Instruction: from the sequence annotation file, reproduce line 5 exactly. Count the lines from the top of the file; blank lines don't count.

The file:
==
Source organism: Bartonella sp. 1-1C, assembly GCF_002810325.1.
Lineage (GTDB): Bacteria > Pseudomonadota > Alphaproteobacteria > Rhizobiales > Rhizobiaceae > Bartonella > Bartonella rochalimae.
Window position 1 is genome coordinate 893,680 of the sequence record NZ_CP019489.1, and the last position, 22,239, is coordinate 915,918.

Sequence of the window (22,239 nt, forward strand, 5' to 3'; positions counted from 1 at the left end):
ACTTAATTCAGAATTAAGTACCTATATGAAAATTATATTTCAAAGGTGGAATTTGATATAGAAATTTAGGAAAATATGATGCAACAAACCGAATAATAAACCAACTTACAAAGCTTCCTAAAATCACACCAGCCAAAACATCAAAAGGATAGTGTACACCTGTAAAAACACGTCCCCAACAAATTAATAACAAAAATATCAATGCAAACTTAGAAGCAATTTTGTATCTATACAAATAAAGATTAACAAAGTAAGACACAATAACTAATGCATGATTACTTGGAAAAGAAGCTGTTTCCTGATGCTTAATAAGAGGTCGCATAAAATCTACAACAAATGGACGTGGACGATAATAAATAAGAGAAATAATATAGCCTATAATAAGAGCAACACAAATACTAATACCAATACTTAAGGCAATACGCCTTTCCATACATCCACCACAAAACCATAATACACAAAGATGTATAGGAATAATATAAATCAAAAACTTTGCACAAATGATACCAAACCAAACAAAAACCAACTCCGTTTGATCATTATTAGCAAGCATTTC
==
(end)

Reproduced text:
ACTTAATTCAGAATTAAGTACCTATATGAAAATTATATTTCAAAGGTGGAATTTGATATAGAAATTTAGGAAAATATGATGCAACAAACCGAATAATAAACCAACTTACAAAGCTTCCTAAAATCACACCAGCCAAAACATCAAAAGGATAGTGTACACCTGTAAAAACACGTCCCCAACAAATTAATAACAAAAATATCAATGCAAACTTAGAAGCAATTTTGTATCTATACAAATAAAGATTAACAAAGTAAGACACAATAACTAATGCATGATTACTTGGAAAAGAAGCTGTTTCCTGATGCTTAATAAGAGGTCGCATAAAATCTACAACAAATGGACGTGGACGATAATAAATAAGAGAAATAATATAGCCTATAATAAGAGCAACACAAATACTAATACCAATACTTAAGGCAATACGCCTTTCCATACATCCACCACAAAACCATAATACACAAAGATGTATAGGAATAATATAAATCAAAAACTTTGCACAAATGATACCAAACCAAACAAAAACCAACTCCGTTTGATCATTATTAGCAAGCATTTC